NCERT Solutions Class 10 Social Science (Economics) Chapter 4 Globalization and the Indian Economy – Here are all the NCERT solutions for Class 10 Social Science (Economics) Chapter 4. This solution contains questions, answers, images, explanations of the complete chapter 4 titled Globalization and the Indian Economy of Social Science (Economics) taught in class 10. If you are a student of class 10 who is using NCERT Textbook to study Social Science (Economics), then you must come across chapter 4 Globalization and the Indian Economy. After you have studied lesson, you must be looking for answers of its questions. Here you can get complete NCERT Solutions for Class 10 Social Science (Economics) Chapter 4 Globalization and the Indian Economy in one place.
NCERT Solutions Class 10 Social Science Economics Chapter 4 Globalisation And Indian Economy
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|Subject||Social Science Economics|
|Book||Understanding Economic Development|
Globalisation And Indian Economy
NCERT Solutions Class 10 Social Science Economics chapter 4 Globalisation And Indian Economy
Class 10, Social Science Economics chapter 4, Globalisation And Indian Economy solutions are given below in PDF format. You can view them online or download PDF file for future use.
Globalisation And Indian Economy
Q.1: Complete the following statement to show how the production process in the garment industry is spread across countries. The brand tag says ‘Made in Thailand’ but they are not Thai products. We dissect the manufacturing process and look for the best solution at each step. We are doing it globally. In making garments, the company may, for example, get cotton fibre from Korea, ........
Ans : Buttons from France, design the garment in Italy, manufacture the cloth in China, stitch the garment in Thailand and sell it all over the world.
Q.2: Would you say Ford Motors is a MNC? Why?
Ans : Yes, because it owns or controls its production units in many countries, with its head office in USA
Q.3: What is foreign investment? How much did Ford Motors invest in India?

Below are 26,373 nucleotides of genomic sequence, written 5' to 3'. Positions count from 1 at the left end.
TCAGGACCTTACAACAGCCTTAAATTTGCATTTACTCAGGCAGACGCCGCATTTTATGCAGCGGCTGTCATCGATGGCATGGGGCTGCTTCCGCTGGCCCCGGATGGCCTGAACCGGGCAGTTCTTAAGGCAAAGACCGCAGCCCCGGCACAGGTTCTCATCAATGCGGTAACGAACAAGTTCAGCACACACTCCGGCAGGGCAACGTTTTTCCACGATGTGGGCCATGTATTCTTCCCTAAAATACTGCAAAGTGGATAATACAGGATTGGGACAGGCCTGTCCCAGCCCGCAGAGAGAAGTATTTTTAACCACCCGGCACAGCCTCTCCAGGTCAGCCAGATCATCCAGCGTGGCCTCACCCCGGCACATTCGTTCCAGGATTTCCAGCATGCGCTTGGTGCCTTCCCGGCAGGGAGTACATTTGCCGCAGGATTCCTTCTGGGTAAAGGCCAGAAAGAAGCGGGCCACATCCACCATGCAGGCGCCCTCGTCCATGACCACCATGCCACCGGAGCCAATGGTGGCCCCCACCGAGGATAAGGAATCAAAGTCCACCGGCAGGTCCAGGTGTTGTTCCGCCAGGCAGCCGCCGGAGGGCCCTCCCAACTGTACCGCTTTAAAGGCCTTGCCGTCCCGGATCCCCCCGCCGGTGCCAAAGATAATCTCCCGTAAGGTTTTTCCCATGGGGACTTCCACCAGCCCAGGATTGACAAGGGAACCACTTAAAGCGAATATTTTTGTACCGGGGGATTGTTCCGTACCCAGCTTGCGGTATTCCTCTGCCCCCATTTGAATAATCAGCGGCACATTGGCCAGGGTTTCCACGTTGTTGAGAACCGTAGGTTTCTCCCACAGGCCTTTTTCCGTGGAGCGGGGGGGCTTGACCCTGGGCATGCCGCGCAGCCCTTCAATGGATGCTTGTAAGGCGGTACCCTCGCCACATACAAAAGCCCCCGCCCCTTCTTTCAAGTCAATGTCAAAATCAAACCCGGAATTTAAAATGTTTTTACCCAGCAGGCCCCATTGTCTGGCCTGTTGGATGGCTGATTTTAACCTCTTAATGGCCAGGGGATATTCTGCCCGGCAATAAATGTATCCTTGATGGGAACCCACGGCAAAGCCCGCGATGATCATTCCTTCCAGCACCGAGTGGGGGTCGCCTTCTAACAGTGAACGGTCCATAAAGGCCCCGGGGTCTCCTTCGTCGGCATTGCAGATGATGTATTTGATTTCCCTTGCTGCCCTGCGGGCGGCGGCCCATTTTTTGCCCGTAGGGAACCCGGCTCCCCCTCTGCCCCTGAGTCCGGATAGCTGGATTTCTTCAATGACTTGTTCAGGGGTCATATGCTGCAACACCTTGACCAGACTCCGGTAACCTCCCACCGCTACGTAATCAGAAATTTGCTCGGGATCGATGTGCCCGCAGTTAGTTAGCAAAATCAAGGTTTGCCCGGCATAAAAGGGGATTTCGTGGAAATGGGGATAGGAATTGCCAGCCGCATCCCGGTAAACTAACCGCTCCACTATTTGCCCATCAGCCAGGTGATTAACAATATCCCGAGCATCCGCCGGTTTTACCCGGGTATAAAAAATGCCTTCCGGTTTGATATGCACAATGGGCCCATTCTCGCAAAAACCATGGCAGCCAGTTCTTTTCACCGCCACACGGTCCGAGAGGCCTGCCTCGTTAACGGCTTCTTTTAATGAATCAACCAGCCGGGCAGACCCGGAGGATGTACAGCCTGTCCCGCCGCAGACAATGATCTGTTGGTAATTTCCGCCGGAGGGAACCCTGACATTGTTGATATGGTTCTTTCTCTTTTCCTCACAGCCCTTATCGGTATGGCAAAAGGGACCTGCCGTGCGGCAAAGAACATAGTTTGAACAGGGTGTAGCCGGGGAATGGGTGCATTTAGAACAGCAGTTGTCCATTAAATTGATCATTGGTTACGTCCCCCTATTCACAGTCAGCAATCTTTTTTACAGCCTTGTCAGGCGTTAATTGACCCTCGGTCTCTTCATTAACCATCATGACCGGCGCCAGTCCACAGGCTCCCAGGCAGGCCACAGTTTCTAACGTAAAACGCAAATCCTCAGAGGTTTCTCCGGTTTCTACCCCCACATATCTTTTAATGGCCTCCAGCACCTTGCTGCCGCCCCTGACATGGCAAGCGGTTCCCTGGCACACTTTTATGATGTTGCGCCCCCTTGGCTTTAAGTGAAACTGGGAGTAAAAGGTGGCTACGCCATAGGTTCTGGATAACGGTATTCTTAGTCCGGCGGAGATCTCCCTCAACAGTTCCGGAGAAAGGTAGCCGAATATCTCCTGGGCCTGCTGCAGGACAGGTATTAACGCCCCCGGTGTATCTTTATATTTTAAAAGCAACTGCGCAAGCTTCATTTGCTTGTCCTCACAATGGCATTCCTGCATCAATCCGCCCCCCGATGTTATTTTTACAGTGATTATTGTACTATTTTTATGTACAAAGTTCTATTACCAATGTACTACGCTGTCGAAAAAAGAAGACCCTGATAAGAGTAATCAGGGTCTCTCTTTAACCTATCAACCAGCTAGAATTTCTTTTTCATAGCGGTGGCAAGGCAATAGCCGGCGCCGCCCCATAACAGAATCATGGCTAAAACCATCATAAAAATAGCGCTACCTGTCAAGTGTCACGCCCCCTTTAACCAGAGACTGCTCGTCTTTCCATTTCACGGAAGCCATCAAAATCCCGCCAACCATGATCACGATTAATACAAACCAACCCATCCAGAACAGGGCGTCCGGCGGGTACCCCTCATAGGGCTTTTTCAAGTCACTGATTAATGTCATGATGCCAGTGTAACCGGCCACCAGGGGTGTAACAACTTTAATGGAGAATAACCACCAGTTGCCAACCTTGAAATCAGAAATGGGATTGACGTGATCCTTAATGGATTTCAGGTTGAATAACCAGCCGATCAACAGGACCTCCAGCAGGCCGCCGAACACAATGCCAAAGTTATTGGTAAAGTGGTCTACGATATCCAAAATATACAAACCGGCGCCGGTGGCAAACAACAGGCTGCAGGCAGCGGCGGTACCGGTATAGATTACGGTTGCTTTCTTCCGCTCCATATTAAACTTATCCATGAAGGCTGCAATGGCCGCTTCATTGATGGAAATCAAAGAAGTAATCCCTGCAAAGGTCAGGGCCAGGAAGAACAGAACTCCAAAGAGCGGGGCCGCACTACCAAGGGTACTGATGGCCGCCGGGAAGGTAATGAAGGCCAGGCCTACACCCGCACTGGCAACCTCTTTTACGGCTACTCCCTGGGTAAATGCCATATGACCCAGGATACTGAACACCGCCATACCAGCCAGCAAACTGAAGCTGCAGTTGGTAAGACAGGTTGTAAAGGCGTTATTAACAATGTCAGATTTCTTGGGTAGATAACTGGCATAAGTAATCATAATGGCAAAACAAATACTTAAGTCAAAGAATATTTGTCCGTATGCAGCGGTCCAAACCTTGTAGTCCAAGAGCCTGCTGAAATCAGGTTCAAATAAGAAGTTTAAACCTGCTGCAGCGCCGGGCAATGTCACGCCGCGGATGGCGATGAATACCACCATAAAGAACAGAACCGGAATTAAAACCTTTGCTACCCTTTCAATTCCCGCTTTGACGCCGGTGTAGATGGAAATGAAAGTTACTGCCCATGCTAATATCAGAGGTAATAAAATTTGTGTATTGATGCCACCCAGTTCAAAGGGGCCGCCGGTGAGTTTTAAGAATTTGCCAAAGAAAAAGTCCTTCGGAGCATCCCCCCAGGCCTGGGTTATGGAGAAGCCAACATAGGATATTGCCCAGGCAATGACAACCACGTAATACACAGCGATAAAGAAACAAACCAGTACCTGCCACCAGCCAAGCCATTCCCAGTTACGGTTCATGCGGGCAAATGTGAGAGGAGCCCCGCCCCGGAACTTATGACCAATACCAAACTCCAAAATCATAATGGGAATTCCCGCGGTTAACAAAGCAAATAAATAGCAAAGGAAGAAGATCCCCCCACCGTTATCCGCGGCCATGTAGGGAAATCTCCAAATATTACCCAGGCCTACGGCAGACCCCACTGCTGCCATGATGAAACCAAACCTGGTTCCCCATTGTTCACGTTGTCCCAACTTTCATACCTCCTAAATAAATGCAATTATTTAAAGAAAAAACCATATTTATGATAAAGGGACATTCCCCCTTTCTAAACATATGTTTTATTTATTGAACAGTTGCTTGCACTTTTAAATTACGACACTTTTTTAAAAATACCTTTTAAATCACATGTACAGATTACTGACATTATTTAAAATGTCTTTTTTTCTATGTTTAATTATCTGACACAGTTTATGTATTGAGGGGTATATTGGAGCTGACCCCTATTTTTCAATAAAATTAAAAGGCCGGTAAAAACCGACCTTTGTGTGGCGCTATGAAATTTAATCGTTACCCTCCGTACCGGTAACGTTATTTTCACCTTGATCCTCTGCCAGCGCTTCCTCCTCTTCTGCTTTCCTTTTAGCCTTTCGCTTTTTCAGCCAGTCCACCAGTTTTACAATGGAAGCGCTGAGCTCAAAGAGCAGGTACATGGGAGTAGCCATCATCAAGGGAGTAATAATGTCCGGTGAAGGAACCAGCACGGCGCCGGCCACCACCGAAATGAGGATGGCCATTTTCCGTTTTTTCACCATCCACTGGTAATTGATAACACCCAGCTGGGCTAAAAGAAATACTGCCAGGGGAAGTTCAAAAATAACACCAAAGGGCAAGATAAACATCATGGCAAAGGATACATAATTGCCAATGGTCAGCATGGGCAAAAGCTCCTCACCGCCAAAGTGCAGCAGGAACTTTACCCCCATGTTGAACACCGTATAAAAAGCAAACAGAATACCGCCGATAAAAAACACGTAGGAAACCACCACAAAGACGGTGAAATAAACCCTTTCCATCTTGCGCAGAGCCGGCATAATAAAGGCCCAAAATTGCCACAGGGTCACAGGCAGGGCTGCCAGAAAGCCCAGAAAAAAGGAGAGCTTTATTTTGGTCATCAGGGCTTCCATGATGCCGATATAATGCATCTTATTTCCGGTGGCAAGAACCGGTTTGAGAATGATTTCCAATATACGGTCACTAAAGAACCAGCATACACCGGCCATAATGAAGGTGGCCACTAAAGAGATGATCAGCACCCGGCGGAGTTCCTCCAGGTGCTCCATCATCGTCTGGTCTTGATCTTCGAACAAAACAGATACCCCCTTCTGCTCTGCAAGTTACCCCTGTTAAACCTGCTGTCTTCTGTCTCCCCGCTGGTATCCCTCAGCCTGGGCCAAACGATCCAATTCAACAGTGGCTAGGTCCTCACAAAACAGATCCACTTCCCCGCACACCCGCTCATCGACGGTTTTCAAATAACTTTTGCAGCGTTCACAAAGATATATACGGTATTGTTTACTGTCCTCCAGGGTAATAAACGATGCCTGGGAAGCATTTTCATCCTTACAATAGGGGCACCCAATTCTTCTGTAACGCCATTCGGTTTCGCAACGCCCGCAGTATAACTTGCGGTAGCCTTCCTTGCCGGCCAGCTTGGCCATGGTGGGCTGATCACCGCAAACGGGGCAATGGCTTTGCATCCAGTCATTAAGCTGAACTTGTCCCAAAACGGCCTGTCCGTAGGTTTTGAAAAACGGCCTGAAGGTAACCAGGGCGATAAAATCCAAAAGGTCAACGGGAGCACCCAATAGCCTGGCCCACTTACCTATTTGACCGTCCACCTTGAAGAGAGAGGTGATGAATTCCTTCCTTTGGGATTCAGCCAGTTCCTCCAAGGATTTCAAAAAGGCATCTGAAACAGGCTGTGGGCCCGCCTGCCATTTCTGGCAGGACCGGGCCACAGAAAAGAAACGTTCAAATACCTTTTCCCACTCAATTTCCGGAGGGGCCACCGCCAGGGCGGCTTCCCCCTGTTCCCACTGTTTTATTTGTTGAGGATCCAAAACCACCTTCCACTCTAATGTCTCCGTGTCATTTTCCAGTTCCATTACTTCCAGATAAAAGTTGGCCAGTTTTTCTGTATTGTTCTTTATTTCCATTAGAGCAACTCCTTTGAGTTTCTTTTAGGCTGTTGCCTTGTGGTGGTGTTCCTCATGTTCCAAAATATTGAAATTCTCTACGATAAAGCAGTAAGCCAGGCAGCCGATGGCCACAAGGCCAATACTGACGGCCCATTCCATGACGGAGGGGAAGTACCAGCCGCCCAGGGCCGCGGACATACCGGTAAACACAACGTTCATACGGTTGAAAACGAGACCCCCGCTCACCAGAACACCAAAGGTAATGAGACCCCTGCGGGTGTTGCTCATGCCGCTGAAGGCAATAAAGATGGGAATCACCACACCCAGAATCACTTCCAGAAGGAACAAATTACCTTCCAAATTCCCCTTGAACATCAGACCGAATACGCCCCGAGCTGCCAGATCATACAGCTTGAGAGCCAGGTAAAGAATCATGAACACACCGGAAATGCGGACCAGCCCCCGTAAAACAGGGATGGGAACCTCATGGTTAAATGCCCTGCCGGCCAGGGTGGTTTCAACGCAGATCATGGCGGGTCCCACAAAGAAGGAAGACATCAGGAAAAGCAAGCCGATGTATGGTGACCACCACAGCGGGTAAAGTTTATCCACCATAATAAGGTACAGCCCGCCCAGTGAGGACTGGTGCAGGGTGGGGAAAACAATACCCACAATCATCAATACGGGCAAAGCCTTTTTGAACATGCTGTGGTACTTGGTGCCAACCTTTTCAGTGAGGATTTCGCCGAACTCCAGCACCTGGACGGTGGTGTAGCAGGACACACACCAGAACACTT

Ans : investment made by an MNC to buy assets like land, building and machinery equipment in a country other than the country of their origin is termed as foreign investment. Ford Motors invested Rs. 1,700 crore In India.
Q.4: By setting up their production plants in India, MNCs such as Ford Motors tap the advantage not only of the large markets that countries such as India provide, but also the lower costs of production. Explain the statement.
Ans : To reduce their costs and maximize their profits, MNCs generally set up production plants where (a) They are close to their markets. (b) Skilled / unskilled labour is available at a low cost. (c) Availability of other factors of production is there. (d) Government policies are favourable. Ford Motors has done the same by setting up a large plant near Chennai, as all the above conditions were met.
Q.5: Why do you think the company wants to develop India as a base for manufacturing car components for its global operations? Discuss the following factors: (a) cost of labour and other resources in India (b) the presence of several local manufacturers who supply auto parts to Ford Motors (c) closeness to a large number of buyers in India and China
Ans : The company wants to develop India as a base for manufacturing car components for the following reasons (a) A number of local manufacturers are supplying car components to their Chennai plant and the MNC feels that they can supply to their other plants across the world. (b) Cost of labour and materials is very low in India/which will result in more profits for the MNC. (c) The components can be supplied cheaply to other MNC car manufacturers in India and China.
Q.6: In what ways will the production of cars by Ford Motors in India lead to interlinking of production?
Ans : Differences between a MNC and a normal company
Q.7: In what ways is a MNC different from other companies?
Ans : Ford Motors has taken the following steps which will lead to interlinking of production (a) They have set up a production plant for cars in Chennai in partnership with a local company, Mahindra and Mahindra. (b) They are asking the local companies of car parts for supplying parts for their cars manufactured in their production unit and are also planning for supplying these parts to their other car production units around the globe. (c) They are closely competing with local companies in the Indian market in selling their cars.